Stray dogs, in a rural setting, seem to be regarded as something other than dogs.
I (Henri Bianucci) have had clients who profess a profound emotional bond with their dog. They project every imaginable human trait upon their dogs to the point of humanizing them. Then these same people have told me about the stray dogs they have shot for running on their land. This practice is so common that it’s actually the exception when we do X-rays on a stray from a rural area that it does not have buck shot or bullet fragments in it.
I understand that stray dogs, especially in packs, can be a nuisance, but they are not to blame for being there, and there are alternatives to wounding or killing them. But for their circumstances, these strays are no different than their own beloved dogs. It came as no surprise to me when the Friends of Colleton County Animal Shelter (FOCAS) called and asked for help with a dog who had been shot.
They named her Serenity because she was so brave and calm when they treated the massive wound that had been inflicted upon her. As is the case with most shelters, they are in the business of picking up the pieces of messes caused by human ignorance, irresponsibility, indifference or cruelty.
By no fault of her own, Serenity was forced to make her own way in the world. No two feedings a day or shelter from the elements for her. Nobody was showering her with the affection that a dog of her disposition deserved. Her only choice was to provide for herself and subsist on whatever she could catch or find.
Someone noticed that a strange dog was wandering in the neighborhood. They called animal control, who came out to set a trap for her. When she was found in the trap, a day or so later, it was discovered that she had been shot. The bullet had smashed into Serenity’s left front leg, shattering the bones between the elbow and the wrist.
She was taken to Friends of Colleton County Animal Shelter, where she encountered an entirely different variety of humans than she had been accustomed to. They saw her as the lovely dog that she is, and their every effort was directed at her well-being. They performed initial supportive care, which included food, antibiotics, wound treatment and bandaging, They consulted Dr. C, their veterinarian, and discussed treatment options for the leg. Given the severity of the injury, coupled with the limited shelter funds, the consensus was that amputation was the most reasonable step.
Upon first examining her, I was struck by her physical condition. Despite her recent circumstances, and her injuries, she was in excellent shape. She was only a couple of years old, and a bit thin. But the muscling she had was firm and well defined. This was clearly a dog that spent little time sitting down, and even on three legs, she moved easily, and pulled hard on the leash.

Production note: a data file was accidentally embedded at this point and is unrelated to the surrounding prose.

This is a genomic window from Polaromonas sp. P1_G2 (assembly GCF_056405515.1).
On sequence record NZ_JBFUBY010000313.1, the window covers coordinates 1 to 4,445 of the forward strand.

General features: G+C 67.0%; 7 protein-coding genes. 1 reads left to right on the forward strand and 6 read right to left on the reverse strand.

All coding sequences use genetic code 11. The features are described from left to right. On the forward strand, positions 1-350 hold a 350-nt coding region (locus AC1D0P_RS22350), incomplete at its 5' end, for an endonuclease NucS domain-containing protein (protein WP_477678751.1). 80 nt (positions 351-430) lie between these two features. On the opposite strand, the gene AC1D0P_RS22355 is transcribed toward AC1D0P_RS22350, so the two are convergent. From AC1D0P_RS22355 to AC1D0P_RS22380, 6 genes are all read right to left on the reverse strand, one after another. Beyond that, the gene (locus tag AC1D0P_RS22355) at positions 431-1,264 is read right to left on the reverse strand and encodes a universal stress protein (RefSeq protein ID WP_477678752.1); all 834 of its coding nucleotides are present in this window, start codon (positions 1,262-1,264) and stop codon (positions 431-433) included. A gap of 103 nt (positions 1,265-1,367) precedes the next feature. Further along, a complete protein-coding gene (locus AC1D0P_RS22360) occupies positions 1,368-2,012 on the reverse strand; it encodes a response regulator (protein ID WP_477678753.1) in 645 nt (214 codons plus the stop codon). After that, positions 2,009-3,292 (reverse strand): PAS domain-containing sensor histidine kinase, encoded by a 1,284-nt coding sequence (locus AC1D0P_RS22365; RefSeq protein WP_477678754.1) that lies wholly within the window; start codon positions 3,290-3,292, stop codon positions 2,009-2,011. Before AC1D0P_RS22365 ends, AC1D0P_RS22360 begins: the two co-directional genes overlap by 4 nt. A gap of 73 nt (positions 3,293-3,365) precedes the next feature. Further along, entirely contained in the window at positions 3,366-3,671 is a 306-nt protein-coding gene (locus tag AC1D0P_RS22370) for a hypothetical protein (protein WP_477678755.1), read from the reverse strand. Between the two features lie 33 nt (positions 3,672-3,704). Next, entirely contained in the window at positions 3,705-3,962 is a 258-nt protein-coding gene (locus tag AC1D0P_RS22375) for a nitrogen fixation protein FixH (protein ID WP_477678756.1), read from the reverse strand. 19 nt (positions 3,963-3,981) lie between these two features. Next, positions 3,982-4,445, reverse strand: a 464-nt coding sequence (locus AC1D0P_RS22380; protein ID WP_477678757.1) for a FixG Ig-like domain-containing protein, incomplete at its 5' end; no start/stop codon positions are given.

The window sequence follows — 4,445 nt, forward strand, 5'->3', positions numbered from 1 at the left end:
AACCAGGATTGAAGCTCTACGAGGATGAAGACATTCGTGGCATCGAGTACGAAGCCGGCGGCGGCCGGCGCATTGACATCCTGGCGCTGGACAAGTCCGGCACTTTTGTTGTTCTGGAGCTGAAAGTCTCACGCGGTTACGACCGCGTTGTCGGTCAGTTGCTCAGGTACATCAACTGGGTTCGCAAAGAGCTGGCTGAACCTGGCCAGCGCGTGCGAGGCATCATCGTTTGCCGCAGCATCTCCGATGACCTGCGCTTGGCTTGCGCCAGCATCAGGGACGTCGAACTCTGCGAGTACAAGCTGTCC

But the most striking thing, to me, was her disposition. Her scarred face had a sweet expression, and her demeanor was so calm and trusting. Despite everything that had happened to her, she still trusted that we were there to help her, and we wanted to honor that trust. I looked at the leg and decided that there was a chance it could be saved. The extent of the bone loss, and the soft tissue damage, made the prognosis for a good functional outcome guarded. A failed repair would mean amputation, meaning another painful surgery for Serenity, and additional expense to FOCAS.
Many would say to just take the leg off. Dogs do fine on three legs, it will cost less, have less chance of complications, and three-legged dogs actually get adopted faster than four-legged ones. I guess that’s a sympathy factor. I agree with all of that. Amputations do extremely well, and given no alternative, I do not hesitate to recommend them. But hind-limb amputations have a better outcome than forelimbs, like this one, and I felt that there was an alternative.
In reference to how well dogs do with amputations, there is an expression that says, “dogs are born with three legs and a spare.” The thing I hate about amputations is that we are throwing out the spare tire, and we never know what's going to happen to the remaining legs later on. So I told FOCAS that I would perform the reconstructive procedure, at a discount, of course, and if it failed, I would amputate at no charge. It was an offer they couldn’t refuse.
The repair was a success. The leg healed well, and despite a limp, it is a very functional limb. During Serenity’s treatment and recovery, Dr. C, the shelter veterinarian, was instrumental to a successful outcome. As she meticulously provided the care that Serenity needed, a bond developed between them, and she adopted Serenity.
Dr. C recently related to me what a special dog Serenity is, and all that they have brought to each other’s lives. Listening to her I could not help but notice that she was describing her in terms that made her seem almost ... human.